Last Friday the Bucks Free Press had an article on its front page about a proposal for a medical “super hub” on the site of Wycombe hospital.
Buckinghamshire’s Clinical Commissioning Group (CCG) has been allocated £8.8 million for three hubs in Bucks, including one in Wycombe which could serve up to 50,000 patients. It would offer GP, out-of-hospital and voluntary sector services. The link is below.
The article also reported the concerns of Ozma Hafiz, a Wycombe resident, about this proposal. She campaigns for better healthcare in Bucks. She was concerned that:
- Some patients would be forced to travel further for treatment if some surgeries are moved to the new site;
- Not enough GPs could be found to work at the hub as the NHS continues to battle huge shortages in healthcare staff across the country; and
- The CCG needs to fully consult the public about the proposals.
The BFP also reported the concerns of Councillor Tony Green, who is a Conservative councillor for Terriers and Amersham Hill on Wycombe District Council. He was concerned that:
- WDC had concluded that existing GP provision was too concentrated in the town centre rather than outlying areas; and
- Putting a super GP hub on the site of Wycombe hospital would concentrate even more provision in the town centre.
I went on BBC 3 counties the same day and expressed similar concerns; a GP super hub on the hospital site would mean more car or bus journeys, increasing costs and inconvenience for patients, and increasing traffic congestion and parking problems.
I couldn’t see how this super hub would meet the objectives of the proposal i.e. to “bring care closer to home” and “reduce unnecessary trips” to hospitals. In fact the proposal would do the reverse.
I thought many elderly and ill patients would put off making visits to their GPs which meant that major problems would not be caught early. And research indicates that patients do better if they have a long term, personal relationship with their doctor.
The CCG has said new facilities will cost more to run. It wants local planning authorities to increase developer contributions towards health infrastructure costs.
About 1000 new homes are going up in Councillor Green’s ward in Terriers - and the NHS hasn’t asked for contributions for any new GP practices there; it says there is no need. It seems it wants developers to pay for a new super GP hub but not a local GP surgery.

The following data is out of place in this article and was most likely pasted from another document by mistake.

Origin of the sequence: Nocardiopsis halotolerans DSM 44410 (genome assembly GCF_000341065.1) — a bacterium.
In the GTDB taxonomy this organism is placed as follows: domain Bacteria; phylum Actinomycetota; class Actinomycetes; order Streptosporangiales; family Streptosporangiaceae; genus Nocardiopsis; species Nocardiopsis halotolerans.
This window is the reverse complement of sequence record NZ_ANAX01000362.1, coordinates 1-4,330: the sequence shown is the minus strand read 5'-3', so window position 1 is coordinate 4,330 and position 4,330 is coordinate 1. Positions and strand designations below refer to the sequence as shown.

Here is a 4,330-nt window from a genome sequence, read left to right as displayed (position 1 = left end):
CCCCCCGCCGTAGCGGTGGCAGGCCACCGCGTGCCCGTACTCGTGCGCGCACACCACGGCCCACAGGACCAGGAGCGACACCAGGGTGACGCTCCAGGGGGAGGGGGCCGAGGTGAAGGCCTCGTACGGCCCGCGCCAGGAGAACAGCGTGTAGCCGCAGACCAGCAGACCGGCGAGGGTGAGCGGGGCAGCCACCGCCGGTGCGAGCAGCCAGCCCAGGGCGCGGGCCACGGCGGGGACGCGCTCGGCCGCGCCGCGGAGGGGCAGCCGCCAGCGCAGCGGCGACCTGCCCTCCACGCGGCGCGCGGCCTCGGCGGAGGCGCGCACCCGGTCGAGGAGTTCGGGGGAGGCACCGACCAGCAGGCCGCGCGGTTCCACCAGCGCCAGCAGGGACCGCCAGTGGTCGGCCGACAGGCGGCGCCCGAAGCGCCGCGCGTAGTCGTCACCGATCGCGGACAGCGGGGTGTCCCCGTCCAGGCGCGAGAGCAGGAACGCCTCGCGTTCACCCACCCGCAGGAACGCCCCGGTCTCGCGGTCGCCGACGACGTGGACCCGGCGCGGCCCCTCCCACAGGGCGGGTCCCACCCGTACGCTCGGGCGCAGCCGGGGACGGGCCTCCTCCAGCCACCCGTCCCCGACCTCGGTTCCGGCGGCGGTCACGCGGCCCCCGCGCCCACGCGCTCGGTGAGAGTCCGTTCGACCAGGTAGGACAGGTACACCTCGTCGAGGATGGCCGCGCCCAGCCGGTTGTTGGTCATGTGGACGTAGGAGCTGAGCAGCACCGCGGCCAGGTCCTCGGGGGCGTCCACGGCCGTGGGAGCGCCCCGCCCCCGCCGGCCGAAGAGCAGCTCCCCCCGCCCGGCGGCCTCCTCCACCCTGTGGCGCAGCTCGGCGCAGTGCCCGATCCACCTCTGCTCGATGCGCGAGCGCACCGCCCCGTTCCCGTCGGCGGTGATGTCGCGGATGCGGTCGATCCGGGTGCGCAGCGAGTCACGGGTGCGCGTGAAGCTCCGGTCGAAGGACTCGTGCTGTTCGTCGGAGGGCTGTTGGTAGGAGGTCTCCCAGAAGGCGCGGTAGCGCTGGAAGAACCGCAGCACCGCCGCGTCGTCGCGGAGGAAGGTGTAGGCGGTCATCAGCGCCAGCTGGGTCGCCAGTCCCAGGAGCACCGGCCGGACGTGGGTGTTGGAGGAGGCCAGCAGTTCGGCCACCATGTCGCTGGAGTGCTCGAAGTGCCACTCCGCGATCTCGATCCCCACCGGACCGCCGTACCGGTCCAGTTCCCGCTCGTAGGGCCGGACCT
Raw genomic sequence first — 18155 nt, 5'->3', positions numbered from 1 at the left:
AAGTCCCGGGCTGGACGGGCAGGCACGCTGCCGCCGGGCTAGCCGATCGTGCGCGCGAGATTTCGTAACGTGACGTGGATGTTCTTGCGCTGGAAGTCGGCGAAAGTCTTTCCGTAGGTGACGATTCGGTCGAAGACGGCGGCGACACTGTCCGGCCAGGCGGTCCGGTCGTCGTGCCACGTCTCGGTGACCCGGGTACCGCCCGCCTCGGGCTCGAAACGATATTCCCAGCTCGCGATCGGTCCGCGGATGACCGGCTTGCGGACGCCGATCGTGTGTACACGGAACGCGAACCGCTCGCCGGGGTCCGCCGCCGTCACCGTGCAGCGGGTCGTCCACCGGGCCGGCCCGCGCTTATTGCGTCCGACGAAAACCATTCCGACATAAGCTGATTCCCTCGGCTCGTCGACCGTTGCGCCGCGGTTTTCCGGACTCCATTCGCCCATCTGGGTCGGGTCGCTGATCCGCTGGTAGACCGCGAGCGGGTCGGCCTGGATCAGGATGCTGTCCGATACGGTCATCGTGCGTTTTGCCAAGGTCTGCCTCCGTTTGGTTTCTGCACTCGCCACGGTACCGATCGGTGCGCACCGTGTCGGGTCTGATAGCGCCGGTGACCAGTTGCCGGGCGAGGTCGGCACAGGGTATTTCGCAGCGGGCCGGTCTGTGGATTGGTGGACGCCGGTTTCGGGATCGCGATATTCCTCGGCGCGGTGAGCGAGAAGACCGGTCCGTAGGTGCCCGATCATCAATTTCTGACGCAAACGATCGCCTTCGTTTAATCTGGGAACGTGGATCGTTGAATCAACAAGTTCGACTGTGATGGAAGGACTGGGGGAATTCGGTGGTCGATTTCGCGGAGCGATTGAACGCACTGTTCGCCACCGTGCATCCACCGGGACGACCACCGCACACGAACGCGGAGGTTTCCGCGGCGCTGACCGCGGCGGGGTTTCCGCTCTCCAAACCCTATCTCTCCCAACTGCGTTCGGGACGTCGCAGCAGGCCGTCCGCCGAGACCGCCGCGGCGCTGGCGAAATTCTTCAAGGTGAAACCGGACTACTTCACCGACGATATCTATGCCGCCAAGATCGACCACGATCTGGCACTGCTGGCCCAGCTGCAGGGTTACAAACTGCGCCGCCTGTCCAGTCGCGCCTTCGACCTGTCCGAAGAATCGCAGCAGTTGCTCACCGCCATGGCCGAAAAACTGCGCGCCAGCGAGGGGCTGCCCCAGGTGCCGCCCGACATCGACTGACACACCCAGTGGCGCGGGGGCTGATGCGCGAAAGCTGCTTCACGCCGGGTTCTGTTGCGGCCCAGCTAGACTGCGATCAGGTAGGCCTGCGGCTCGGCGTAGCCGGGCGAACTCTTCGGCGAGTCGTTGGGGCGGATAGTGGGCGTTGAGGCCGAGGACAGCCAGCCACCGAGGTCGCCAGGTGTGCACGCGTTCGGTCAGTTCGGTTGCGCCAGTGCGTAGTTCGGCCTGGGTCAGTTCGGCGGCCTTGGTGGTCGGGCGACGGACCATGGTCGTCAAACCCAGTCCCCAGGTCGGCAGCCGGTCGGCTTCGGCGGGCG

So what was the response of Steve Baker, Wycombe’s MP to these concerns? He tweeted:
“I was deeply disappointed yesterday when our local paper used a notoriously ill-informed campaigner to seek to provoke unnecessary worries about improvements to our NHS.
In a statement, Bucks CCG, who organise the delivery of local health services in Wycombe, said, ‘Across the CCG we have high quality GP services delivered from small, medium and large practices; we see the benefits of supporting all such styles and sizes because it enables patients to choose their preferred service’.
I look forward to full details of how the CCG will be improving local services through the new hub, especially following advice from patients and doctors that positive change is needed here.”
So he ignores the concerns and attacks the person making them. This is a despicable tactic generally used by someone who knows concerns are real but has no answers.
I’d like to ask Steve Baker some questions:
1. The CCG put in a bid for £8.8 million for the super hubs 18 months ago. It didn’t announce this publicly and has declined for over a year to say what plans it had for the Wycombe hospital site.
How can a health campaigner become well – informed if the NHS refuses to provide information?
2. The CCG finally announced its plans in a paper to a Bucks County Council Select Committee last week. The plans for all three hubs are covered in half a page at item 8 on the agenda. The information provided is minimal.
Isn’t it amazing that a campaigner actually managed to find out what was going on and express some concerns?
3. Why did you attack Ozma Hafiz, a campaigner, as notoriously ill-informed, and not attack Councillor Green when he was expressing similar concerns in the same article?
4. Why did you assume Ozma Hafiz was trying to provoke unnecessary worries but not Councillor Green?
5. Is it because Ozma Hafiz is an ordinary constituent and Councillor Green a fellow Conservative?
6. How many staff do you employ, paid for by the taxpayer, to support you in your work as an MP? How many staff do you think Ozma Hafiz employs to support her in her work as a campaigner? Which do you think should be better informed and better able to address residents’ concerns?
7. Ozma has done such a lot to raise the concerns of residents. And you have done so little, not even trying to fight for Wycombe’s A&E.
Don’t you think you should take a bit of a break from Brexit and address your constituents’ concerns? Rather than leaving it to Ozma?